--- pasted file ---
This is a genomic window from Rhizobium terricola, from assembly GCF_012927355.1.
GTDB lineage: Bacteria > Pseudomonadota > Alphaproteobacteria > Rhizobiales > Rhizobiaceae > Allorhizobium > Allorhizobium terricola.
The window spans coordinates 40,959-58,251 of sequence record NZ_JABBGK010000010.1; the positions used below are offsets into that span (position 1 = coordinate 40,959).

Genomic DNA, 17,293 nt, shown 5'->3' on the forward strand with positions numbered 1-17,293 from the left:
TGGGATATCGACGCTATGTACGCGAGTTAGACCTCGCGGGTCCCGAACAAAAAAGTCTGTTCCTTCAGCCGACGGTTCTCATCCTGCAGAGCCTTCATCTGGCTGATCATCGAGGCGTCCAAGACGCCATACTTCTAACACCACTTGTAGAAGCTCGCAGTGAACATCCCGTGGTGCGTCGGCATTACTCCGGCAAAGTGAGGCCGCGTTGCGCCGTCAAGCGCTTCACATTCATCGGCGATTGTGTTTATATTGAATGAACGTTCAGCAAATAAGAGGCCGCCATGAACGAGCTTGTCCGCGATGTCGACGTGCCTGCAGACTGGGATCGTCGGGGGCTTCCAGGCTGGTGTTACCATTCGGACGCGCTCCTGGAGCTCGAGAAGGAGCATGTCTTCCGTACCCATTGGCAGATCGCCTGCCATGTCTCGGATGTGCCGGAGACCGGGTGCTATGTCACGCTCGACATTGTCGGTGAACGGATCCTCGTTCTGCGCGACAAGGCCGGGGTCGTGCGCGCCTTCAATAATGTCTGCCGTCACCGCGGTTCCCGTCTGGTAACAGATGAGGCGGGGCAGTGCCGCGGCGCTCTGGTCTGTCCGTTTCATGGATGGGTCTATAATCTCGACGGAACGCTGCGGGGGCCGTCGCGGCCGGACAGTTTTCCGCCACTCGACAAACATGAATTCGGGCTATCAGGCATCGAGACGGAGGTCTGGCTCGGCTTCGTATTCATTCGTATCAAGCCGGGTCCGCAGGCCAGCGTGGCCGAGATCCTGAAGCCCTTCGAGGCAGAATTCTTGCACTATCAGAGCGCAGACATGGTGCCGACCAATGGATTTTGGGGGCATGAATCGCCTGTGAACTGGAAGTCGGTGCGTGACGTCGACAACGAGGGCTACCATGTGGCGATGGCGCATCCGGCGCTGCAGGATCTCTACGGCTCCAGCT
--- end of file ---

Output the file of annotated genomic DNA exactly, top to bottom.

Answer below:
This is a genomic window from Rhizobium terricola, from assembly GCF_012927355.1.
GTDB lineage: Bacteria > Pseudomonadota > Alphaproteobacteria > Rhizobiales > Rhizobiaceae > Allorhizobium > Allorhizobium terricola.
The window spans coordinates 40,959-58,251 of sequence record NZ_JABBGK010000010.1; the positions used below are offsets into that span (position 1 = coordinate 40,959).

Genomic DNA, 17,293 nt, shown 5'->3' on the forward strand with positions numbered 1-17,293 from the left:
TGGGATATCGACGCTATGTACGCGAGTTAGACCTCGCGGGTCCCGAACAAAAAAGTCTGTTCCTTCAGCCGACGGTTCTCATCCTGCAGAGCCTTCATCTGGCTGATCATCGAGGCGTCCAAGACGCCATACTTCTAACACCACTTGTAGAAGCTCGCAGTGAACATCCCGTGGTGCGTCGGCATTACTCCGGCAAAGTGAGGCCGCGTTGCGCCGTCAAGCGCTTCACATTCATCGGCGATTGTGTTTATATTGAATGAACGTTCAGCAAATAAGAGGCCGCCATGAACGAGCTTGTCCGCGATGTCGACGTGCCTGCAGACTGGGATCGTCGGGGGCTTCCAGGCTGGTGTTACCATTCGGACGCGCTCCTGGAGCTCGAGAAGGAGCATGTCTTCCGTACCCATTGGCAGATCGCCTGCCATGTCTCGGATGTGCCGGAGACCGGGTGCTATGTCACGCTCGACATTGTCGGTGAACGGATCCTCGTTCTGCGCGACAAGGCCGGGGTCGTGCGCGCCTTCAATAATGTCTGCCGTCACCGCGGTTCCCGTCTGGTAACAGATGAGGCGGGGCAGTGCCGCGGCGCTCTGGTCTGTCCGTTTCATGGATGGGTCTATAATCTCGACGGAACGCTGCGGGGGCCGTCGCGGCCGGACAGTTTTCCGCCACTCGACAAACATGAATTCGGGCTATCAGGCATCGAGACGGAGGTCTGGCTCGGCTTCGTATTCATTCGTATCAAGCCGGGTCCGCAGGCCAGCGTGGCCGAGATCCTGAAGCCCTTCGAGGCAGAATTCTTGCACTATCAGAGCGCAGACATGGTGCCGACCAATGGATTTTGGGGGCATGAATCGCCTGTGAACTGGAAGTCGGTGCGTGACGTCGACAACGAGGGCTACCATGTGGCGATGGCGCATCCGGCGCTGCAGGATCTCTACGGCTCCAGCT